What Killed the Mammoths?
According to Ross MacPhee, Chairman of the Department of Mammalogy of the American Museum of Natural History, mammoths should still be around. "If you gave 'em a shave, they're very much like a modern elephant," MacPhee points out. "These guys are incredibly buffered against extinction."
Yet die out they did, as part of a puzzling extinction event during the late Quaternary period which claimed hundred of other large mammal species, including the sabre-toothed tiger and the Irish giant deer. None of the possible causes satisfied MacPhee, until he was struck by a sudden insight: that the only thing capable of causing extinctions of this type and scale was a highly lethal infectious disease.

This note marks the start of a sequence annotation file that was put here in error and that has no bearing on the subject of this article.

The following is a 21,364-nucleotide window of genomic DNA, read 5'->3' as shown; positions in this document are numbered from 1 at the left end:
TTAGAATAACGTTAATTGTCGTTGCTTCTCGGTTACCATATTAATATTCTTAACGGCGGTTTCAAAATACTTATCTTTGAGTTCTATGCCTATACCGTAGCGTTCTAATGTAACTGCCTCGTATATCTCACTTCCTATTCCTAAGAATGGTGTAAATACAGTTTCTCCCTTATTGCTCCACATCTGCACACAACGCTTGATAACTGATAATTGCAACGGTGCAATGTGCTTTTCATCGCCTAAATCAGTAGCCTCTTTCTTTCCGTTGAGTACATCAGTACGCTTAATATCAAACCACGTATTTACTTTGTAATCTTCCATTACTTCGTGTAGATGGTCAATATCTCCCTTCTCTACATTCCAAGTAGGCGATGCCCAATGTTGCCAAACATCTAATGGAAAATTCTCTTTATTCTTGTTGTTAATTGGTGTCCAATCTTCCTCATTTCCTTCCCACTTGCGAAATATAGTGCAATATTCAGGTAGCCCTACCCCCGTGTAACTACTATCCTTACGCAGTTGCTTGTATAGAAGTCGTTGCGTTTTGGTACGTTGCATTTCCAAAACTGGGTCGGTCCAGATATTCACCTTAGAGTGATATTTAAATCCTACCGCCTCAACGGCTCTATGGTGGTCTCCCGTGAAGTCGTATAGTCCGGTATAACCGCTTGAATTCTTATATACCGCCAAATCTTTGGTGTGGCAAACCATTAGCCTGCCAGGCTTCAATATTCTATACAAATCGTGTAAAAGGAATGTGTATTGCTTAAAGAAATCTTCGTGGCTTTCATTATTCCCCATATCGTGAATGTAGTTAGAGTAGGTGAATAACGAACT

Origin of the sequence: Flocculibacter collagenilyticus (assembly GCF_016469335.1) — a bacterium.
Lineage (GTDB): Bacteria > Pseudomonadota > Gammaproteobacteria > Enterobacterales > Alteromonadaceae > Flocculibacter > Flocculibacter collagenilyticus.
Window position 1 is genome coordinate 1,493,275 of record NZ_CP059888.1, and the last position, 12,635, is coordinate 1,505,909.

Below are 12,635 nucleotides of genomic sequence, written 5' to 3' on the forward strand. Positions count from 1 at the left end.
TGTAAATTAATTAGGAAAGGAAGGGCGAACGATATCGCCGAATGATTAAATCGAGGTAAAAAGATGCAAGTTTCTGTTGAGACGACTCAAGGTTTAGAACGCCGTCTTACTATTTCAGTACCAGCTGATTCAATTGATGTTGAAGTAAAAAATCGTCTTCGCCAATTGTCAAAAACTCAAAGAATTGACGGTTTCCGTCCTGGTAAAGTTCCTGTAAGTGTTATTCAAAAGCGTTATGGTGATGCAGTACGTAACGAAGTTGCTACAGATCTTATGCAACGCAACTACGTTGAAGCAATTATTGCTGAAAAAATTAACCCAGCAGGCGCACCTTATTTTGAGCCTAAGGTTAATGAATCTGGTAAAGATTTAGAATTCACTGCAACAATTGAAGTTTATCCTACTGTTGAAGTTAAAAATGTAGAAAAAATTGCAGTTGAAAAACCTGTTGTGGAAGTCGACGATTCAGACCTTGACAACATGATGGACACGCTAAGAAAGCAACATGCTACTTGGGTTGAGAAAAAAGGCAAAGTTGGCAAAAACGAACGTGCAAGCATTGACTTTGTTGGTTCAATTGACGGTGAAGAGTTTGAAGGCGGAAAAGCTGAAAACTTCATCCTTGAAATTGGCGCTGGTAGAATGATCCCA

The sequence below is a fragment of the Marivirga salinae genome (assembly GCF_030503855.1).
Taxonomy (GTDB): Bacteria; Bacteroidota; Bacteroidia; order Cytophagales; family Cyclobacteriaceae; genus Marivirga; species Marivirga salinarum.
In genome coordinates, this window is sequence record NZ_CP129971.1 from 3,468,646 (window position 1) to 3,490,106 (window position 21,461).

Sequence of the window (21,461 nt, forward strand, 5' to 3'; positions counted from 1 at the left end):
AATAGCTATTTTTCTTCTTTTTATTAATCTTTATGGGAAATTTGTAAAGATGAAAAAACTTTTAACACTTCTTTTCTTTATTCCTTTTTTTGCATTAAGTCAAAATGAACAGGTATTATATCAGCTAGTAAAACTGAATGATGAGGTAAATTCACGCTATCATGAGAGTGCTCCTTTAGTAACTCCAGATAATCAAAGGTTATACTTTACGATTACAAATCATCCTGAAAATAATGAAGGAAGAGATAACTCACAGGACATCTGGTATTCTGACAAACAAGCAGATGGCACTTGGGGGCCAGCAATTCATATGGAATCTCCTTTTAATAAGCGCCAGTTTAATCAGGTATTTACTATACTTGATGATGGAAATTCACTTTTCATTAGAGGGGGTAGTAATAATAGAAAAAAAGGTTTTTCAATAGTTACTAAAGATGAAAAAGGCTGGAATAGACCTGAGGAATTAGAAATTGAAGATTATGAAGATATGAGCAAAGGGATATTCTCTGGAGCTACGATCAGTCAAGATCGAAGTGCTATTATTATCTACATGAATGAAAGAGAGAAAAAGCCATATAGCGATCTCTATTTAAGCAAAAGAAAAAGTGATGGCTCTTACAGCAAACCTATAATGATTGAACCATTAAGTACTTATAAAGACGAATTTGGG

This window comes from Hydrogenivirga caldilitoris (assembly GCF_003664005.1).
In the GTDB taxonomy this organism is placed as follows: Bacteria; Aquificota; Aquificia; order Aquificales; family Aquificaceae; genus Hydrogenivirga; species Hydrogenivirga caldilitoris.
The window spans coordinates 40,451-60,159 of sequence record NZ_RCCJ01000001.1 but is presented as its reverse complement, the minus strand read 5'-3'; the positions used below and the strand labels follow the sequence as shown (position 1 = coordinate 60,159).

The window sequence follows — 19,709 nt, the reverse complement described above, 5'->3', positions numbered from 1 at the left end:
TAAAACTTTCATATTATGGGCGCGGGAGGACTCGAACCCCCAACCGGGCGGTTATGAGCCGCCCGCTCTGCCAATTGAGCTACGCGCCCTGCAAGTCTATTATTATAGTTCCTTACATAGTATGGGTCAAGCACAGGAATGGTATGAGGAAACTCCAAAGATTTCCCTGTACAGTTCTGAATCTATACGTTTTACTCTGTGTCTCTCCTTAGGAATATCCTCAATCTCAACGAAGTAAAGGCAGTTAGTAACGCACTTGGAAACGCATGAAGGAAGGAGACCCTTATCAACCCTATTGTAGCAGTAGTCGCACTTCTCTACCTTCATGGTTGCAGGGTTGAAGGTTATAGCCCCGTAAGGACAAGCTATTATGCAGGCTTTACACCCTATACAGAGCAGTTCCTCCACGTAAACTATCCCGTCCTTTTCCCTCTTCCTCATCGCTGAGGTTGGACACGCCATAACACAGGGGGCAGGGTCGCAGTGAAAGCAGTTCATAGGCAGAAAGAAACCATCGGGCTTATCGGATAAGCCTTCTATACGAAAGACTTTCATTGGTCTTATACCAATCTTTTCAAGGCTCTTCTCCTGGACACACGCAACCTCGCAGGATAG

This summer MacPhee and colleagues collected woolly mammoth remains on Siberia's Wrangel Island, where the animals survived on longer than anywhere else on earth. Alex Greenwood is now working to recover genetic information from these bone samples in the Museum's laboratory. The next step is to try and isolate the DNA of the infectious agent--the hyperdisease itself.